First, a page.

People of the Book
Date: Monday, April 24, 2017
Time: 10:00 am - 12:00 pm
Location: Adult Reading Room
Contact: Judith Davidoff, email@example.com, 305.665.0012
People of the Book Club is for women who like to read and talk about ideas. We focus on books with some Jewish content and/or whose author is Jewish. Fiction or non-fiction, older books or contemporary ones, even some combination of shorter works (for example, essays, short stories, journalism) — all are chosen to spur serious discussion of the works’ literary qualities (if fiction), and about their Jewish themes, social issues, moral and ethical controversies, and the like.
Amos Oz, A Tales of Love and Darkness (2004), trans. Nicholas de Lange
Winner of the JQ Wingate Prize; Koret Jewish Book Award;
and the National Jewish Book Award
The People of the Book Club continues its year of discussing works by Israeli writers with Amos Oz, the internationally acclaimed Israeli author, journalist and intellectual.
A Tale of Love and Darkness has been described as “a masterful double memoir”; the story of the author’s youth and of Israel’s birth and early years reads like a novel.
Maron L. Waxman of the Jewish Book Council, considers the book a “beautifully constructed … series of concentric circles growing smaller as Oz examines and reexamines his formative years. Events are sometimes retold, … each time at a closer range, enriched by the progressing story. Oz works his way into his parents’ marriage and their legacy— his mother’s fabulous tales of witches and meadows, his father’s wide-ranging and always instructive conversation. . . . Then, as the circles get ever smaller and closer to the core of his life, Oz opens up his long-held memories, and we share his triumph over them.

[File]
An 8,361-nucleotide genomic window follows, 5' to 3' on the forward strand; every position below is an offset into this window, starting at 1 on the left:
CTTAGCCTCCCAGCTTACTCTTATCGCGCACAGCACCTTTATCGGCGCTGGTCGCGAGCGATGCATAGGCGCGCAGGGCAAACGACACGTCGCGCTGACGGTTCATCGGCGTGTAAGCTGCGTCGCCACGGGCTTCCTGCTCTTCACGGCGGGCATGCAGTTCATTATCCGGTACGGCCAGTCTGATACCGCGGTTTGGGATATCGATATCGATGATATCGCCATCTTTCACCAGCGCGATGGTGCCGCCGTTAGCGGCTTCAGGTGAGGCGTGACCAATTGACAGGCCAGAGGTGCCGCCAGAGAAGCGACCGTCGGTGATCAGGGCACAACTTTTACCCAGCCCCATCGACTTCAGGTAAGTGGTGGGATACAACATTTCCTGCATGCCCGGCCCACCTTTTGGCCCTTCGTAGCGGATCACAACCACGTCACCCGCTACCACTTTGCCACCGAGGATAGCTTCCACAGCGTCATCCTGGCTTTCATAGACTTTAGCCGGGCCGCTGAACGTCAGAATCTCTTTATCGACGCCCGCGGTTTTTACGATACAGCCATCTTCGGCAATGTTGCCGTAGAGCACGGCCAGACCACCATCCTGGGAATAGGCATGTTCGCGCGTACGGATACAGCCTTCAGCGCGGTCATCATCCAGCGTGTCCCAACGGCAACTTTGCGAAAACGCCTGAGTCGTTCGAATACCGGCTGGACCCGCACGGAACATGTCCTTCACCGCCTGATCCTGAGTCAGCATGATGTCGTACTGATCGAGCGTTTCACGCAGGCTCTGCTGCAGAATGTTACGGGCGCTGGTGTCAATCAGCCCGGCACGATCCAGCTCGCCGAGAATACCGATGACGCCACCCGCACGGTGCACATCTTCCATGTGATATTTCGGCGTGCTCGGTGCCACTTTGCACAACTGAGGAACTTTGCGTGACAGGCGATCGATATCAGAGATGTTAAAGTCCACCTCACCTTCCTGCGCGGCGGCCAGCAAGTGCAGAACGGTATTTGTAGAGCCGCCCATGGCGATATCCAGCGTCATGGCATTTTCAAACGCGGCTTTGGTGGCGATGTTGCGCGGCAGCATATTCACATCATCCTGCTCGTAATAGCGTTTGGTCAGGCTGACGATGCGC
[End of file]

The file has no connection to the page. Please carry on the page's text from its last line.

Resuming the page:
The translation was praised by New York Magazine's book reviewer Boris Kacha as "preserving the author’s gorgeous, discursive style and his love of wordplay.” The Guardian Reviewer Linda Grant describes the book as "one of the funniest, most tragic and most touching books I have ever read." New York Times reviewer John Leonard calls it "[An] indelible memoir." For Robert Alter (The New Republic), it is "Touching, haunting, wrenching, amusing, and sometimes downright hilarious...the best book Oz has ever written"
|Amos Oz, born in Jerusalem in 1939, is an Israeli writer, novelist, and journalist. He is also a professor of literature at Ben-Gurion University in Be'er Sheva. Since 1967, he has been a prominent advocate of a two-state solution to the Israeli-Palestinian conflict. He has been honored with the French Prix Femina and the 1992 Frankfurt Peace Prize. In 2008 he received an Honorary Degree from the University of Antwerp. He also received the Dan David prize in 2008 for "Creative Rendering of the Past."|
We hope you'll be intrigued and will join us. RSVP to Judith Davidoff, firstname.lastname@example.org, 305.665.0012.